5 Leadership Lessons Ryan Learned His First Day on the Job
By Ryan Taft
It was my first day in new home sales. I was in my mid twenties and overly excited to get started in handing out keys to my future customers. There was a sales meeting that day to motivate us and educate us on how to sell better. I thought, “Perfect! I love learning”.
As I walked into the sales meeting, the sales leader…who we will call Jim, got up in front of the room and proceeded to “inspire” the team by saying the following:
“I am not sure what’s wrong with you all. We didn’t hit our goal again this week so I can only assume you either don’t know ho to close deals or you can’t overcome objections. So here is what we are going to do…Each table will get an objection. You have 10 minutes to figure out how to overcome the objection and then one person from each group has to come up here (in front of 70 people) and battle it out with me.”
When the 10 minutes were up Jim looked around the room for a victim and honed in on my group. As you could guess, my table partners all looked at me as if to say, “Go get him newbie.”
He might as well have thrown me into a boxing ring with Mike Tyson in his prime. Jim proceeded to use me as a punching bag and, oh yeah…I never did overcome his objection.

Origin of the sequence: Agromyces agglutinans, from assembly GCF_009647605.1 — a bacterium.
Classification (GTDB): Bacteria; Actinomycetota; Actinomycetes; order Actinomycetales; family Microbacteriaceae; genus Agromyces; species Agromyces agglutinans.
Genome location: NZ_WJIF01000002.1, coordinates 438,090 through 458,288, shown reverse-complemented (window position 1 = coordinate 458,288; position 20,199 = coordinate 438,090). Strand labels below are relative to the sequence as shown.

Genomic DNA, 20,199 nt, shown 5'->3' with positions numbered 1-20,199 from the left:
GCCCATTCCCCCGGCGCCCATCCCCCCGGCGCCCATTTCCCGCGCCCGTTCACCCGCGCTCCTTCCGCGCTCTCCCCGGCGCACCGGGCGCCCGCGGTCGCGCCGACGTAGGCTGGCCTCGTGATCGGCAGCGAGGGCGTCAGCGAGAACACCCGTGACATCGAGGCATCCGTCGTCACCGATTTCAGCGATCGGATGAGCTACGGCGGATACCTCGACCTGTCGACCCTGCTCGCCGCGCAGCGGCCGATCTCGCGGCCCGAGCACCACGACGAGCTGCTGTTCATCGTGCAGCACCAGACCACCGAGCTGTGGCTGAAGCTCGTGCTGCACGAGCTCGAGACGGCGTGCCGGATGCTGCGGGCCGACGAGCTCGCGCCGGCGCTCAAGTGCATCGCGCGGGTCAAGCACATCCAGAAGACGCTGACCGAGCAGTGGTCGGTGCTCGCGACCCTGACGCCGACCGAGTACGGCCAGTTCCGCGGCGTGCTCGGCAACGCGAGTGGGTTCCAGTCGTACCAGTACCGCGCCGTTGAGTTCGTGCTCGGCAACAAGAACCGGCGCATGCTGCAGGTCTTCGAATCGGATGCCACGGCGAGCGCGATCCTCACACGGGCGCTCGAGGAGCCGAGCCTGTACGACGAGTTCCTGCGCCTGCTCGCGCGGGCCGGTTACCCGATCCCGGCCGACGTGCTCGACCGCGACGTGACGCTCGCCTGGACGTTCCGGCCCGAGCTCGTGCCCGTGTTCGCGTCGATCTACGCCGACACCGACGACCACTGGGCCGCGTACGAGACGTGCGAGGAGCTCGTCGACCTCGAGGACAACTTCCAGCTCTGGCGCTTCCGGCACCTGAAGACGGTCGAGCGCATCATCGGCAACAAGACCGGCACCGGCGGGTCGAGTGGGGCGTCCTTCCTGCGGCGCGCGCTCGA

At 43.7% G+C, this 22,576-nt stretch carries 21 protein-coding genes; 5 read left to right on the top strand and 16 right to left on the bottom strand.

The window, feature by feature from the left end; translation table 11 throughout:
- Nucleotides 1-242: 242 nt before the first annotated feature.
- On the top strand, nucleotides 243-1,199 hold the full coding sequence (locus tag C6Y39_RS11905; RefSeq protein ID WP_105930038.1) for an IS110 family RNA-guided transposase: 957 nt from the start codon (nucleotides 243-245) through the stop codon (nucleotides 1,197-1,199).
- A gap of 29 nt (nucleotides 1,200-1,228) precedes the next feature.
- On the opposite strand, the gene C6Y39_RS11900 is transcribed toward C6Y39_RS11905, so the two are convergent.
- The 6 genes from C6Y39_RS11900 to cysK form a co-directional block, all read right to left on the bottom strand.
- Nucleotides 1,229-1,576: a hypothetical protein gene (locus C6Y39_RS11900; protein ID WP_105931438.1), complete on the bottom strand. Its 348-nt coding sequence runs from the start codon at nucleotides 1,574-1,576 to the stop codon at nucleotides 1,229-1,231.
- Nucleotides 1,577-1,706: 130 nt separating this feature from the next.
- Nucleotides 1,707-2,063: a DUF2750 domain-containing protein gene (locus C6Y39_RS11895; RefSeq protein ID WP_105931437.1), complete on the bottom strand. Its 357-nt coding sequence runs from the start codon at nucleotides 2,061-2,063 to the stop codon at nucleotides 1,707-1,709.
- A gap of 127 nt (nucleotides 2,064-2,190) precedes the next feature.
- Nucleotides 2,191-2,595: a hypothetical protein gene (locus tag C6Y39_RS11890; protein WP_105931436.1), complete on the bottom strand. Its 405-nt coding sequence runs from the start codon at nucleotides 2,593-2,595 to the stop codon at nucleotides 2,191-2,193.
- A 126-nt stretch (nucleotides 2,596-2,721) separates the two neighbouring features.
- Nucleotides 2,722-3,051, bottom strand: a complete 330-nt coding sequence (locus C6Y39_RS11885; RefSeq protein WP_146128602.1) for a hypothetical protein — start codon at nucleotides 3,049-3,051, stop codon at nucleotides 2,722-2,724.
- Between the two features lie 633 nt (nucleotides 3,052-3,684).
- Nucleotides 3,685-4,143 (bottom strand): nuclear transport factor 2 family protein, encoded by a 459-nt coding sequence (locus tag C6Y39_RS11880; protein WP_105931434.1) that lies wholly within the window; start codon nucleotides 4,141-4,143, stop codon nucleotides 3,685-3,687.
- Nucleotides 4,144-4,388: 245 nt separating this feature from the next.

It was the most embarrassing moment of my professional career. That being said, I did learn a ton about leadership from Jim.
“Half of being smart is knowing what NOT to do.”
– Glenn Sparks
Here are 5 leadership tips that will keep you from being a Jim to your sales team.
- Leadership is not about you – Jim and I once got into a verbal confrontation when I was a sales leader about what the sales team needed to succeed. Jim said, “I don’t care what they think they need. This is my team and I decide what happens.” #DontBeAJim
- Great leaders are coaches not managers – Your job as a leader is to develop people. Help develop skills, abilities and attitudes that create success and the numbers will manage themselves.
- Get personal – The quote, “Nobody cares how much you know until they know how much you care” by Theodore Roosevelt applies here. Do you know the names of your team members’ kids? Do you know the struggles they are dealing with or are you just focused on what they can produce for you?
- Talk about their goals not just company goals – Similar to number three above, do you know what drives your team? Instead of telling them, “We need three sales this week,” frame it from their perspective. Ask them how getting three more sales will help improve their life. They will always work harder for themselves and their family.
- Give your team a voice – Nobody enjoys a dictatorship or a “My way or the highway” environment. This is true of your team as well. Make it common practice to ask your team individually and as a group for input. When you give them a voice, they feel a sense of contribution. According to Tony Robbins, contribution is one of the greatest needs we have as humans.
I learned many other lessons from Jim, and not all of them fall into the category of what not to do. That being said, I encourage you to look at your leadership style and constantly look for improvements. When you improve, you will change your teams’ world.
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